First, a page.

Autism Series 2013; Part 1 – Why it matters.

What do you think of when you think about autism?  Is it a TV character like Jake, from Kiefer Sutherland’s recent series ‘Touch’, or perhaps Sheldon from ‘The Big Bang Theory’?  Or is it a movie character like the savant that Dustin Hoffman played in ‘Rain Man’? They are common stereotypes, but they only depict a tiny fraction of the autism that is all around us every day.  Chances are, you would run into people every day who have autism.  Would you be able to pick them?

The current point prevalence rate of autism is given by various international health bodies including the World Health Organization, as one person in a hundred.  With a prevalence of one percent of the population as having autism, you would think it would be better known, better dealt with by teachers, better handled by public officials, better screened and managed by health workers, and better resourced in terms of assistance to families and in terms of research dollars.

But while funding and recognition are important, the greatest impact that the lack of autism awareness has is the human cost.  It is the cost that can’t be measured in terms of dollars, caused by the maligned stigma that having autism brings.

Autism at the less severe end, what used  to be called ‘high functioning’ autism, or what I prefer to classify as (the now unofficial diagnosis of) Aspergers Syndrome, doesn’t make a person look that much different on the outside.  But it makes their behaviour somewhat odd to everyone else.  They have quirks.  They have strange mannerisms.  They have rigid ways of doing things.  They have very narrow interests.  They misread social cues.

“Normal” people don’t like odd.  Especially children.  If you don’t fit in to their particular group-think view of the world, their intolerant tormenting can be merciless and unrelenting.  Some people never grow up though, and many adults with autism can be marginalised by their adult peers. Every barb, joke and isolating experience eroding at the soul of a person with autism until there is nothing left.

This is the most destructive of all. It is death by a thousand insults.

I am writing this series of blogs because I want to help assist in whatever way I can to reduce the ignorance surrounding autism.  There is still so much ignorance out there – simple ignorance because the message is still diffusing through our social networks, and  obstinate ignorance, by people who use pseudoscientific scare mongering to promote their views, or promote bogus treatments for the sole purpose of taking advantage of the desperation of some of those who live with autism.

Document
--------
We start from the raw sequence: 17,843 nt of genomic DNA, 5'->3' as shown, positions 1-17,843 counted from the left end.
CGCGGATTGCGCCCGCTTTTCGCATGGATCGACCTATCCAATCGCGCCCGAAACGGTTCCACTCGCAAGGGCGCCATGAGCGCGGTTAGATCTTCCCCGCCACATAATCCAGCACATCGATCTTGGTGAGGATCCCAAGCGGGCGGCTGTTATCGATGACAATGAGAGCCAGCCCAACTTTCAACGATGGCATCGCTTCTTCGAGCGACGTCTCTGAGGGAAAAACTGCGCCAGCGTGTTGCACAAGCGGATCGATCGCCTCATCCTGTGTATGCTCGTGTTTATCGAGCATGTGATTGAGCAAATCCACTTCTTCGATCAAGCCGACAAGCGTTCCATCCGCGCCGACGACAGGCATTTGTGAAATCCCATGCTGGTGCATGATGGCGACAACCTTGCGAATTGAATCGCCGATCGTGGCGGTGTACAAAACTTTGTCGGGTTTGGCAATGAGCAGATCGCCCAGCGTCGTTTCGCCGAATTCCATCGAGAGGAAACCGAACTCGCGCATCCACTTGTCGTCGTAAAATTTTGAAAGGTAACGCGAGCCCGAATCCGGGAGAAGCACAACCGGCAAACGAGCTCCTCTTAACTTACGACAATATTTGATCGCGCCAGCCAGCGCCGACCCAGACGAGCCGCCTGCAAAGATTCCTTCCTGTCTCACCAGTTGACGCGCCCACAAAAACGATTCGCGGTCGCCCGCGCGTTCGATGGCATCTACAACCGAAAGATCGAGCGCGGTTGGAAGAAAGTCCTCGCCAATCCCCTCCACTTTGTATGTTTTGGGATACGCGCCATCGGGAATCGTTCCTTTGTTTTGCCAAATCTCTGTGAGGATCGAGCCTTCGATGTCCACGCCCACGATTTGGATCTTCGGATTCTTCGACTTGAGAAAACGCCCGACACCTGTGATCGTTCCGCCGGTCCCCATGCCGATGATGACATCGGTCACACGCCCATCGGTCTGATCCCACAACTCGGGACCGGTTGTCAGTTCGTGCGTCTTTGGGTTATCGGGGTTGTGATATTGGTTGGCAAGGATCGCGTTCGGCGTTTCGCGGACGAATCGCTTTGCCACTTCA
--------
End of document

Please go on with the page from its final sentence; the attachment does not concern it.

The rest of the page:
No matter which form of ignorance is out there, ignorance is ignorance and it does the same damage.  It needs to be stopped.

When I was a little boy, I was odd.  It took me a while before I started talking.  I had an obsession with vacuum cleaners and watches.  I was the misfit, or the loner.  I was incessantly bullied in the latter half of primary school and almost all the way through high school.  I didn’t want to go out and be with large groups of other kids.  My parents made me go to marshall arts training, cub scouts, church groups and school holiday excursions.

I hated those social outings.  I had huge anxiety being in these large groups.  Even when I wasn’t being mocked or belittled, I still felt anxious because I didn’t naturally fit in with the other kids.  The leaders of the group would go out of their way to include me but that had the opposite effect of highlighting how much of a social misfit I was.  The anxiety was disabling when I was in middle high school.

Thankfully I was smart, mainly in maths and science.  Academic achievement was my only positive, so I took refuge in studying.  I graduated in the top percentile in my state, and made it into medical school.  I did a whole medical degree, five years in hospitals including several in subspecialty paediatrics, and a fellowship in General Practice, and another eight years of GP experience, before my son was diagnosed as being on the autistic spectrum.

Despite years of medical training, It’s only been since my son’s diagnosis that I have been realising just how much of my quirky behaviour and social dysfunction was due to the fact that I’m on the spectrum too.  All those years, I thought I was retarded, socially incompetent, a freak.  All those years, I was bullied, harassed and made to think I was stupid, just because I didn’t naturally understand the unspoken social codes , but no one explained them to me.

That’s nearly forty years of living with self-doubt, low self-esteem, low self-confidence, and various mental health issues, because I never knew, because no one else knew, because of ignorance and intolerance.

So it stings when I hear people spread mistruths about ASD, and it pains me when the mistruths are spread by people who should know better.  It makes me mad when the mistruths come from self-titled ‘experts’.

I don’t want my son going through the same stigma and denigration, or anyone else on the spectrum for that matter.  The truth about autism – what it is, what it is caused by, and what strengths autism bestows, need to hold sway so that death by a thousand insults is no longer tolerable in our progressive society.

I will publish further blog posts over the coming days to weeks on what autism is, on why it seems to be increasing, and the latest scientific evidence on what autism may be caused by.  I will devote a whole blog (or two) to the misinformation surrounding vaccines and autism.  So stay tuned.

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